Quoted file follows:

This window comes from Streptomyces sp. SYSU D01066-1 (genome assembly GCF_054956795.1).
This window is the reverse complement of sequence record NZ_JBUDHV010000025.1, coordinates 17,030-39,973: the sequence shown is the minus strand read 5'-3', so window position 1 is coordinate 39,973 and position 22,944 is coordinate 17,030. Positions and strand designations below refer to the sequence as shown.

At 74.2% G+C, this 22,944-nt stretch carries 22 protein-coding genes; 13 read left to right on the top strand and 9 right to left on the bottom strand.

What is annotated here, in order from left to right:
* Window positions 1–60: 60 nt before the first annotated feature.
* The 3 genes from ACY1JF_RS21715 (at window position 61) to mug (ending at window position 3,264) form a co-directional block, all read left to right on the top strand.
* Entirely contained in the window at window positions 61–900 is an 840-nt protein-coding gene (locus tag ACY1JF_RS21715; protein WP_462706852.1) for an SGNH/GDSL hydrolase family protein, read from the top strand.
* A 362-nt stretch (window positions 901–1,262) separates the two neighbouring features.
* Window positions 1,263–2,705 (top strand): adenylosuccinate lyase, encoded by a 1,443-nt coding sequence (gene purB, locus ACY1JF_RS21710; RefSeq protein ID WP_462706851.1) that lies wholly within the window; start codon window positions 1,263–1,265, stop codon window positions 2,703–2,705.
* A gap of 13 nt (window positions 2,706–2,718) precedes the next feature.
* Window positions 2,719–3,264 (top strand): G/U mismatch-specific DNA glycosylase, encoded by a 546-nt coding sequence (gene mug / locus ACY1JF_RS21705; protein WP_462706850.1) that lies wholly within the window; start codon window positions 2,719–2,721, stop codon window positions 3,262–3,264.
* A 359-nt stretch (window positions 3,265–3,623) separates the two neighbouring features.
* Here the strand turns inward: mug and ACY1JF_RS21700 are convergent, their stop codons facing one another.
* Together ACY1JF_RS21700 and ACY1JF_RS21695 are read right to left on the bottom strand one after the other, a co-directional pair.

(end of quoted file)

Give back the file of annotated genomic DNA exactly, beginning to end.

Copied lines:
This window comes from Streptomyces sp. SYSU D01066-1 (genome assembly GCF_054956795.1).
This window is the reverse complement of sequence record NZ_JBUDHV010000025.1, coordinates 17,030-39,973: the sequence shown is the minus strand read 5'-3', so window position 1 is coordinate 39,973 and position 22,944 is coordinate 17,030. Positions and strand designations below refer to the sequence as shown.

At 74.2% G+C, this 22,944-nt stretch carries 22 protein-coding genes; 13 read left to right on the top strand and 9 right to left on the bottom strand.

What is annotated here, in order from left to right:
* Window positions 1–60: 60 nt before the first annotated feature.
* The 3 genes from ACY1JF_RS21715 (at window position 61) to mug (ending at window position 3,264) form a co-directional block, all read left to right on the top strand.
* Entirely contained in the window at window positions 61–900 is an 840-nt protein-coding gene (locus tag ACY1JF_RS21715; protein WP_462706852.1) for an SGNH/GDSL hydrolase family protein, read from the top strand.
* A 362-nt stretch (window positions 901–1,262) separates the two neighbouring features.
* Window positions 1,263–2,705 (top strand): adenylosuccinate lyase, encoded by a 1,443-nt coding sequence (gene purB, locus ACY1JF_RS21710; RefSeq protein ID WP_462706851.1) that lies wholly within the window; start codon window positions 1,263–1,265, stop codon window positions 2,703–2,705.
* A gap of 13 nt (window positions 2,706–2,718) precedes the next feature.
* Window positions 2,719–3,264 (top strand): G/U mismatch-specific DNA glycosylase, encoded by a 546-nt coding sequence (gene mug / locus ACY1JF_RS21705; protein WP_462706850.1) that lies wholly within the window; start codon window positions 2,719–2,721, stop codon window positions 3,262–3,264.
* A 359-nt stretch (window positions 3,265–3,623) separates the two neighbouring features.
* Here the strand turns inward: mug and ACY1JF_RS21700 are convergent, their stop codons facing one another.
* Together ACY1JF_RS21700 and ACY1JF_RS21695 are read right to left on the bottom strand one after the other, a co-directional pair.